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Smart chargers: battery tender is tops: a charged aircraft battery lasts longer but automotive chargers can trash the plates with too much current. Smart chargers are a better idea.

As more variations of wet cell batteries come into the marketplace--sealed absorbed-glass mat types, mainly--we've seen a profusion of so-called "smart chargers" intended to prolong their service life by avoiding ruinous overcharging. But do they actually work as claimed?

Yes, generally they do and considering the cost of replacing an aircraft battery, they're probably worth the modest investment, especially for airplanes that are flown frequently.

Cheap battery chargers work by simply pumping out a slightly higher voltage than a charged battery and letting the internal resistance of the battery control the charge current and voltage. It's simple but can be hard on the battery, especially when excess voltage or current is used to speed up charging. This leads to overheating and warping of the plates as well as shedding of plate material, decreasing capacity and ultimately bridging the plates, leading to an internal short.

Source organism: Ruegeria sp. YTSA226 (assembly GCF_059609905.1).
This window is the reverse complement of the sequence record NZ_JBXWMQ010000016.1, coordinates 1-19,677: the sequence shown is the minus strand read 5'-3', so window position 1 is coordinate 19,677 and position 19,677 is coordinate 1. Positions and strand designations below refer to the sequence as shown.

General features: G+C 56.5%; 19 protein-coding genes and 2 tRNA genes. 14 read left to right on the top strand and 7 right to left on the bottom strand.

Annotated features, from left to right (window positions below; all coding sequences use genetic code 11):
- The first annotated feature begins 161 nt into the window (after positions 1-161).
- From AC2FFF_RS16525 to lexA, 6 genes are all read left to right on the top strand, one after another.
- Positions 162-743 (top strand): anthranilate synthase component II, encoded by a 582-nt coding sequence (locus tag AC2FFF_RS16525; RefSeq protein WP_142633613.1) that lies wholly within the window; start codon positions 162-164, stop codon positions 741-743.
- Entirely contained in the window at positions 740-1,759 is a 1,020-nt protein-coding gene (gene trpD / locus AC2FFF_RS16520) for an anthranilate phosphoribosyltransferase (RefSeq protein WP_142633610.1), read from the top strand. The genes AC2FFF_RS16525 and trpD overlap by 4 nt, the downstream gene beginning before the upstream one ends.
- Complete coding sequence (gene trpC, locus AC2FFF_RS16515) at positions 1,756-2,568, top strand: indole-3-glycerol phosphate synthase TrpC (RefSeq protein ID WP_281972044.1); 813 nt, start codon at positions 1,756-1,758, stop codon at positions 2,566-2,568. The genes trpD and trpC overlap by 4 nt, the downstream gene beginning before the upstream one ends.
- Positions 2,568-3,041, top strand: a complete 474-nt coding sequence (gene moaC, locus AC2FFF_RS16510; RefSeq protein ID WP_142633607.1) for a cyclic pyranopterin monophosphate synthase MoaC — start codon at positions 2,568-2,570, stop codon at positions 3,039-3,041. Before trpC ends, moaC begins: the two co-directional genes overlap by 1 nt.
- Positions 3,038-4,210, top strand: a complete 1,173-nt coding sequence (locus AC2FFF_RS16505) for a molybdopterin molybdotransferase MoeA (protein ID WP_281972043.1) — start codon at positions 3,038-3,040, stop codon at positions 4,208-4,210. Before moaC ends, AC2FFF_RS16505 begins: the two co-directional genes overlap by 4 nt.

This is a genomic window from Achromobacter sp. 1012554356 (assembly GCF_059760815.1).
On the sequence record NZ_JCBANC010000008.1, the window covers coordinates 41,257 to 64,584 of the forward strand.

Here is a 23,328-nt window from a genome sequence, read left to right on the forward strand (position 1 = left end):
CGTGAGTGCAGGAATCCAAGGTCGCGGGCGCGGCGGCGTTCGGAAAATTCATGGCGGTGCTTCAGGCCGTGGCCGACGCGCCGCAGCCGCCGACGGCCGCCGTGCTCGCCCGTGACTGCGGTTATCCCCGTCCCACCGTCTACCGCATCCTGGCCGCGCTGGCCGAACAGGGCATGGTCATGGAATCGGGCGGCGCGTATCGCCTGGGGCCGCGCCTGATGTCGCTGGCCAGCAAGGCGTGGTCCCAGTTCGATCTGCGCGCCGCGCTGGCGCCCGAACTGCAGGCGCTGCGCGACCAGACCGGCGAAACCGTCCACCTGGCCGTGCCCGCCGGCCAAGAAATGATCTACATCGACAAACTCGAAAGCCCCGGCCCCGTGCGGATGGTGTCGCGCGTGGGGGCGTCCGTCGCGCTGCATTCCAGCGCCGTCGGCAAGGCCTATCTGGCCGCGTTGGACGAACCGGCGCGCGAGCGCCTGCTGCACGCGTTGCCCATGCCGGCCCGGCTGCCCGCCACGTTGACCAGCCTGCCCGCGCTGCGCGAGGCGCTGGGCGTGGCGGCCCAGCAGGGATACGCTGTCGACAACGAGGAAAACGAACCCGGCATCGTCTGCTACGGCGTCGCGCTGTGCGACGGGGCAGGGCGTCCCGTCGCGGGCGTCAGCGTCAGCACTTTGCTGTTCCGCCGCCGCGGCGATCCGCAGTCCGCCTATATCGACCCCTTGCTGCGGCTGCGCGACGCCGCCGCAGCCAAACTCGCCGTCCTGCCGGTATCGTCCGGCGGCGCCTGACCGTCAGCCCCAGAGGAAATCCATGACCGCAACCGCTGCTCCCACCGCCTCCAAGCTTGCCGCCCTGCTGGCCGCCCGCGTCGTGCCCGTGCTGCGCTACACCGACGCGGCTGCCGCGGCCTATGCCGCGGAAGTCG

If long aircraft battery life is your objective, whether to pass a periodic battery capacity test or simply to avoid buying a new battery every two years, a smart charger is worth considering. The information in this article applies equally to 12- and 24-volt batteries. The chargers we tested are available in 24-volt models and with 240-volt AC input, too.